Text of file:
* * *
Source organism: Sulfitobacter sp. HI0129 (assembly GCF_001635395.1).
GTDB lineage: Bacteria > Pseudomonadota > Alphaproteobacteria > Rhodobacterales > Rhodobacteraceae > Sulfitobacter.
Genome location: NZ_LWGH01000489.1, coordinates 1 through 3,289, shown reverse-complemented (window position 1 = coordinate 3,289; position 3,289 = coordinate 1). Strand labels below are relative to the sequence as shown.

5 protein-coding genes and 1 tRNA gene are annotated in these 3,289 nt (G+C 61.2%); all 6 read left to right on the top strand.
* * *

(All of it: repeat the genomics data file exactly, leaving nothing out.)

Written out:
Source organism: Sulfitobacter sp. HI0129 (assembly GCF_001635395.1).
GTDB lineage: Bacteria > Pseudomonadota > Alphaproteobacteria > Rhodobacterales > Rhodobacteraceae > Sulfitobacter.
Genome location: NZ_LWGH01000489.1, coordinates 1 through 3,289, shown reverse-complemented (window position 1 = coordinate 3,289; position 3,289 = coordinate 1). Strand labels below are relative to the sequence as shown.

5 protein-coding genes and 1 tRNA gene are annotated in these 3,289 nt (G+C 61.2%); all 6 read left to right on the top strand.